The VP2 protein provided insight to the diversity of CPV variants and also served as a base to compare to new adaptations in variants. Researchers studied the VP2 protein in rectal samples, researchers investigated RNA transcripts and performed deep-sequencing to characterize the strains. Performing next-generation sequencing with Illumina Sequencing, (with PCR, serology and genotyping as a reference,) rectal samples were analyzed to identify any active changes of CPV in rectal samples [10]. VP2 gene location in next-generation sequencing showed the two canine communities developed two distinct virus variants, CPV-2a and CPV-2b (Figure 5[1]). However, the rapid replication of the viruses did not suggest a new installment in the strains, but rather, suggested that the disease contaminated other dogs through nearby under-vaccinated dogs [10]. The process of next-generation sequencing determined that, not only are these viruses capable of antigenic variation but that they also maintain the ability to spread easily in places where prevention tactics and treatment are not always as accessible. The outbreaks in North America show that the disease can to infect canine populations through a combination of genomic change and under-vaccinated communities.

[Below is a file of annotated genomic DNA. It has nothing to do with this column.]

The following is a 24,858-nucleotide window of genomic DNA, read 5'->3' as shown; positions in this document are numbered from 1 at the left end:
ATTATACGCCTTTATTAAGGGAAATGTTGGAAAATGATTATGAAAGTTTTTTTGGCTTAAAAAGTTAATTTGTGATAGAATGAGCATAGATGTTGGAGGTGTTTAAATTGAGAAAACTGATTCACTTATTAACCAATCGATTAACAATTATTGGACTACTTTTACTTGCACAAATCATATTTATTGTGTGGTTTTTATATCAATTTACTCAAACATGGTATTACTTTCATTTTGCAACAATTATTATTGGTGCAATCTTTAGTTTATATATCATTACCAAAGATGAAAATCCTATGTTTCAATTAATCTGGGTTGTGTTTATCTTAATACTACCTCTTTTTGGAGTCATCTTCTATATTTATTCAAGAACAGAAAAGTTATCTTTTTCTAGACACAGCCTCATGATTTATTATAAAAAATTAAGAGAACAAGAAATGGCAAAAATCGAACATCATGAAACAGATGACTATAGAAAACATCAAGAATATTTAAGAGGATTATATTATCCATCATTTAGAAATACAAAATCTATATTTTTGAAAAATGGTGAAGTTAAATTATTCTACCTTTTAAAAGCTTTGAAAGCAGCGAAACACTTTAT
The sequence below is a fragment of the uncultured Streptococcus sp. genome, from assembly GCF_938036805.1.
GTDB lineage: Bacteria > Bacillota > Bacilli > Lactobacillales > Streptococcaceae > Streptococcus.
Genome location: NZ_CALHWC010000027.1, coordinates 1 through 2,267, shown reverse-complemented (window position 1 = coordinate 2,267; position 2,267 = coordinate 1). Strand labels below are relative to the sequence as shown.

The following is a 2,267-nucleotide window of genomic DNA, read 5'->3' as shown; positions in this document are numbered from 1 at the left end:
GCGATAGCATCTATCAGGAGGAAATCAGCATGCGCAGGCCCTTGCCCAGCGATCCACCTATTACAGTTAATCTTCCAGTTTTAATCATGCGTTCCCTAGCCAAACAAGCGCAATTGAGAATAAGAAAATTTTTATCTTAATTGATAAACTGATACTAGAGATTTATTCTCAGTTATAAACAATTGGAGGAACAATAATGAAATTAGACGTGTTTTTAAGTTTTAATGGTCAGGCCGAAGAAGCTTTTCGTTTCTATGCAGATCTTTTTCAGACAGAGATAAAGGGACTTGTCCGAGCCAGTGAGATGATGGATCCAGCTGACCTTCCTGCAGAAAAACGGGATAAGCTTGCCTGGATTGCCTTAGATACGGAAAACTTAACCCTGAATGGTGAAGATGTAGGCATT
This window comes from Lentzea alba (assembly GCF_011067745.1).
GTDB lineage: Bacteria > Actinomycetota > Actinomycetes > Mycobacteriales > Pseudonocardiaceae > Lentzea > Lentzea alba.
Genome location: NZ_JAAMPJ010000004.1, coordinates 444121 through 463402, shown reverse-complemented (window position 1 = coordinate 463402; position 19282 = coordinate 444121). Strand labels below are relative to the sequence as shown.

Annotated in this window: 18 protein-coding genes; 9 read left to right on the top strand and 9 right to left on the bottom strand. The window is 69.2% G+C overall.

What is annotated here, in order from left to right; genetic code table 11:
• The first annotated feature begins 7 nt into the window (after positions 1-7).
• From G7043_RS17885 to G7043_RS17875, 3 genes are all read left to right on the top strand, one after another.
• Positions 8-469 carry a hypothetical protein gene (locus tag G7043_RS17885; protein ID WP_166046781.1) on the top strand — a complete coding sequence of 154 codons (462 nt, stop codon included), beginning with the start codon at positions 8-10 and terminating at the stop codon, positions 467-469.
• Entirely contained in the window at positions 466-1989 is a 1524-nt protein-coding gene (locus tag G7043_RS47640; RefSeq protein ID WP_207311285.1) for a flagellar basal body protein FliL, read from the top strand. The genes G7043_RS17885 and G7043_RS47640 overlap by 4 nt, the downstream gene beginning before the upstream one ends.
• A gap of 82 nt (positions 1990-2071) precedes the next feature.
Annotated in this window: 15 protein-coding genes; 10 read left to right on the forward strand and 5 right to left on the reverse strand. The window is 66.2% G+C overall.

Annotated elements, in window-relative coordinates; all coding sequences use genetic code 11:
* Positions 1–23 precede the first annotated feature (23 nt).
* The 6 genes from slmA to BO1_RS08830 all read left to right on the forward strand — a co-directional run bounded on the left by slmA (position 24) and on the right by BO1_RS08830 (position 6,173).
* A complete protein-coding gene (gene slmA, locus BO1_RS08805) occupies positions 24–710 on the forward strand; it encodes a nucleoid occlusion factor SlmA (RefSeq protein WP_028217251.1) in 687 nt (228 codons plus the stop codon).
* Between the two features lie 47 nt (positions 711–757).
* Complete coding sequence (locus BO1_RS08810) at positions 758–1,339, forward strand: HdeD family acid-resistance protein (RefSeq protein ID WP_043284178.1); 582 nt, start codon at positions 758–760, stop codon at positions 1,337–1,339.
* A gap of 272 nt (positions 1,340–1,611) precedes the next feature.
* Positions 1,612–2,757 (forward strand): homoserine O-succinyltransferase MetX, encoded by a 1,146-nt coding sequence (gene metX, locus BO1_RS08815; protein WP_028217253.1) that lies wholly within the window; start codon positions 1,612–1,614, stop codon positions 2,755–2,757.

Public Health and Conclusion

In identifying the frequency, distribution, and main causes of disease, epidemologic research aims to prevent and control the risk factors that effect the overall health and well-being of humans and animals. CPV is a deadly enteric disease that can easily spread to canines. By researching and understanding the root cause of this disease and its outbreaks, the health and safety of the community may advance and ultimately may even be able to prevent the eventual return of the viral pathogen. Moreover, researching CPV informs the ways to improve public health and safety and can also improve in the overall understanding of medicine and disease control and prevention. Finally, the study of certain aspects of CPV, such as its pathogenesis and outbreak trends, can alter and elucidate the current scientific perspective of the pathological world. By studying outbreaks and epidemics, researchers may also conclude new ways to prevent the transmission of diseases on a national and global scale.